All three documentaries is mainly shot in the home of Ingmar Bergman. This is the first time ever that a film maker has access to Ingmar Bergman in his home at the small island Fårö in the ... See full summary »
Danzig in the 1920s/1930s. Oskar Matzerath, son of a local dealer, is a most unusual boy. Equipped with full intellect right from his birth he decides at his third birthday not to grow up ... See full summary »
The final entry in a trilogy of films produced for the U.S. government by John Huston. This documentary film follows 75 U.S. soldiers who have sustained debilitating emotional trauma and ... See full summary »
Frenchman Abel Tiffauges likes children, and wants to protect them against the grown-ups. Falsely suspected as child molester, he's recruited as a soldier in the 2nd World War, but very ... See full summary »
Elegant and educated bachelor, Charles Swann, moves in the most powerful and fashionable circles of Paris in the 1890's. When he falls in love with Odette de Crecy, a courtesan, his friends... See full summary »
Walter Faber has survived a crash with an airplane. His next trip is by ship. On board this ship he meets the enchanting Sabeth and they have a passionate love affair. Together they travel ... See full summary »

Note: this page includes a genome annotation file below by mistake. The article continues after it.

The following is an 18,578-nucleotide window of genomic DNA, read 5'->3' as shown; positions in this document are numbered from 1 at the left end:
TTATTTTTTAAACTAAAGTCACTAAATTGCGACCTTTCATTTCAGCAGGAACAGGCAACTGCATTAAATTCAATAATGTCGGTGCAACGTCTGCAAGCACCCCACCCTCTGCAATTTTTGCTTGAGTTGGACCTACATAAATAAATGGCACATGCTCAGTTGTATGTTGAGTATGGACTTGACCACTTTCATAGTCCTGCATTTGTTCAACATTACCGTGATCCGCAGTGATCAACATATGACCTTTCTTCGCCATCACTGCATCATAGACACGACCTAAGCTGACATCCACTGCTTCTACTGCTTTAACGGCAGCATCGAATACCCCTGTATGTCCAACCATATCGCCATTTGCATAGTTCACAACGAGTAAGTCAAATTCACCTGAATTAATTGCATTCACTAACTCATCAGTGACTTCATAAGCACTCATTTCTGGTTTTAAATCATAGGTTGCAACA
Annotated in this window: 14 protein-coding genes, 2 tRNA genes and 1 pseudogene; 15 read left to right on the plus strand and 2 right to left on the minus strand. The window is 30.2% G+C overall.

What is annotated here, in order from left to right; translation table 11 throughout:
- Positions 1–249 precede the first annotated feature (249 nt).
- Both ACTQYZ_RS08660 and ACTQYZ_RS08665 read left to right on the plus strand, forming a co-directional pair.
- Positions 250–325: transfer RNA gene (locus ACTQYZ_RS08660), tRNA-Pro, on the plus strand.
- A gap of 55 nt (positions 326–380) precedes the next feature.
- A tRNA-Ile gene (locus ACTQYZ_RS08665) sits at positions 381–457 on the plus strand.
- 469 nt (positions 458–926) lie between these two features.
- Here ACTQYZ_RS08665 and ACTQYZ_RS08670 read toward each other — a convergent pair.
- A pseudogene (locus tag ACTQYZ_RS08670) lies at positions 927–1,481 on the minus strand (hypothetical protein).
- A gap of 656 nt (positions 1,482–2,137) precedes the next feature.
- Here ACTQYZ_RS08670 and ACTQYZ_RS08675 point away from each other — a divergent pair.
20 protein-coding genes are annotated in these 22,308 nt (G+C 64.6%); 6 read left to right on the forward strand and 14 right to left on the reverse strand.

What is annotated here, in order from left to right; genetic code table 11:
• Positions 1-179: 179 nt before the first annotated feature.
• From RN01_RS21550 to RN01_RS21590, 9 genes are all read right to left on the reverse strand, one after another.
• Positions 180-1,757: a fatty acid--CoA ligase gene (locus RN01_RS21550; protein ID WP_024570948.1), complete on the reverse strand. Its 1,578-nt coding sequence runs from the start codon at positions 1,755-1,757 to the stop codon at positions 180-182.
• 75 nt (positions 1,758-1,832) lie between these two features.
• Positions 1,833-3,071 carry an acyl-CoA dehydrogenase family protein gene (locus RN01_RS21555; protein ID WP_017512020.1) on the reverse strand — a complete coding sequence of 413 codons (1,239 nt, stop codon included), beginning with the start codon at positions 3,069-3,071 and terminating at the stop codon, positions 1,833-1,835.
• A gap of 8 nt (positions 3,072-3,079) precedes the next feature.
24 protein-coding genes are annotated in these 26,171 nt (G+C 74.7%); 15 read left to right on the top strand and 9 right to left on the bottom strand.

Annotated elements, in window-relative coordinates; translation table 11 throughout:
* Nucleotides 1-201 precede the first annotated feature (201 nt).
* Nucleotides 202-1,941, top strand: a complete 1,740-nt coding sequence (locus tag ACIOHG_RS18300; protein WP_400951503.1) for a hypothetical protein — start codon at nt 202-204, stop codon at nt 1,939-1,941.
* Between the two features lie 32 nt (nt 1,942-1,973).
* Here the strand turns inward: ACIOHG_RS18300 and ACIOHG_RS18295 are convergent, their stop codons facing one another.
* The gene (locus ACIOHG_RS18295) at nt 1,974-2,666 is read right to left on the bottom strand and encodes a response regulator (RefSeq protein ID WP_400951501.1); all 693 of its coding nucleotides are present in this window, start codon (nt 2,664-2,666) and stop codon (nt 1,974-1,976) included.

In 1988, Oscar-winning German filmmaker Volker Schlondorff ("The Tin Drum") sat down with legendary director Billy Wilder at his office in Beverly Hills, California and turned on his camera for a series of filmed interviews. The conversation went on for two weeks. The results were aired on German TV in 1992 and debuted on U.S. television when it was shown on Turner Classic Movies in 2006. We are presented with a generous smattering of film clips, rare photographs and artwork, but mostly Wilder just sits in his office and talks with the off screen Schlondorff, moving easily between English and German. Clips shown include: "Double Indemnity," "The Lost Weekend," "A Foreign Affair," "Sunset Blvd.," "Ace in the Hole." "Stalag 17," "Sabrina," "Witness for the Prosecution," "Some Like It Hot," and "The Apartment." Wilder discusses all these films, and the actors in them as well. Mostly, Wilder offers his philosophy of movie making from one of its undisputed masters. As one might expect from... Written by
Same material as "Billy Wilder, wie haben Sie's gemacht?"
Maybe I'm crazy -- entirely possible -- but this seems to me to be identical to "Billy Wilder, wie haben Sie's gemacht?" which is another documentary containing the same interview. I'm not saying it's not edited differently or whatever - I don't know the material that well - but the interview with Wilder seemed the same. He speaks a great deal in German and tells some wonderful stories about Marilyn Monroe, Marlene Dietrich, Audrey Hepburn, the making of Sunset Boulevard and Sabrina, and the films he made about the concentration camps after the war that were shown in Germany.
Wilder was a marvelous raconteur speaking in English or German, and his explanation of why he used "Isn't it Romantic" in so many Paramount films is hilarious, as are his stories of the first showing of Sunset Boulevard and trying to get Monroe to say It's me, Sugar," instead of "Sugar, it's me" in "Some Like it Hot." The stories are unforgettable, which is why I know I already heard them in "Billy Wilder, wie haben Sie's gemacht?" Well worth seeing if you're a fan of Wilder or just a film buff. He was a true genius and a lively personality.
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